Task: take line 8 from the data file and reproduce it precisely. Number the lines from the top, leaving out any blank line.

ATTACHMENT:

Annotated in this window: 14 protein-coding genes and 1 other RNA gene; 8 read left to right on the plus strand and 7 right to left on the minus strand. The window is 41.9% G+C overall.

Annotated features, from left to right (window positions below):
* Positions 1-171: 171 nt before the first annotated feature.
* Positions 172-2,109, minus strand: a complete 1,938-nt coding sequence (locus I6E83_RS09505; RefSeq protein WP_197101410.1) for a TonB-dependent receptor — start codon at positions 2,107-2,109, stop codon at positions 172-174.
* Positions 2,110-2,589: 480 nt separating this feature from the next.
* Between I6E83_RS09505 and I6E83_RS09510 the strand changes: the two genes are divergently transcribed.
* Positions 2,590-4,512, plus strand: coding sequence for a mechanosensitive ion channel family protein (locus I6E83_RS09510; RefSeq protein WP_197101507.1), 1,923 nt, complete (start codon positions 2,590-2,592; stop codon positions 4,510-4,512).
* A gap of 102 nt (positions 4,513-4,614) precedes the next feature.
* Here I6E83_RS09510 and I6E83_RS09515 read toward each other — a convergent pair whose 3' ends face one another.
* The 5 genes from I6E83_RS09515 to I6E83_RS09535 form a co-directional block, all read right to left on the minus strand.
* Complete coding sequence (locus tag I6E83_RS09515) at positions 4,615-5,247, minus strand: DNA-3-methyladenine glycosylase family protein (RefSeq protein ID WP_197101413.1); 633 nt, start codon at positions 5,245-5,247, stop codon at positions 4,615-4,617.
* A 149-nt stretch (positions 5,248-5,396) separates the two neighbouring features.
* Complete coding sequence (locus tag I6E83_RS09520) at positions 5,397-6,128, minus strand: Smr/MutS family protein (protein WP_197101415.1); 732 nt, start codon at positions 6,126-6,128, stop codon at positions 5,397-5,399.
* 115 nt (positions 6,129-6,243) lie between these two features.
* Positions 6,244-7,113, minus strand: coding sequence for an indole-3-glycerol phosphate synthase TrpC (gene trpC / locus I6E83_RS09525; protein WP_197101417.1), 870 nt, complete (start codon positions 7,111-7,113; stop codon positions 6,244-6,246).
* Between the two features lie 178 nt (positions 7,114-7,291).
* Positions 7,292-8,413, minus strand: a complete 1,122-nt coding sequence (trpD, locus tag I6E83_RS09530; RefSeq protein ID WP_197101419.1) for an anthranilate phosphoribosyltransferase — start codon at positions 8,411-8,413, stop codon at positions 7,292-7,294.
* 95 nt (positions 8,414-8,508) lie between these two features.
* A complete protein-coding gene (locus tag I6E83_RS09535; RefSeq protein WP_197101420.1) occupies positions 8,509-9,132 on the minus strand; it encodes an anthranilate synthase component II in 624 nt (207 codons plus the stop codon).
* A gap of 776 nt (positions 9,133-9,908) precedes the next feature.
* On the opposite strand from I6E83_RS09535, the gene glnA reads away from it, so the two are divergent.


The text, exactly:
* A gap of 102 nt (positions 4,513-4,614) precedes the next feature.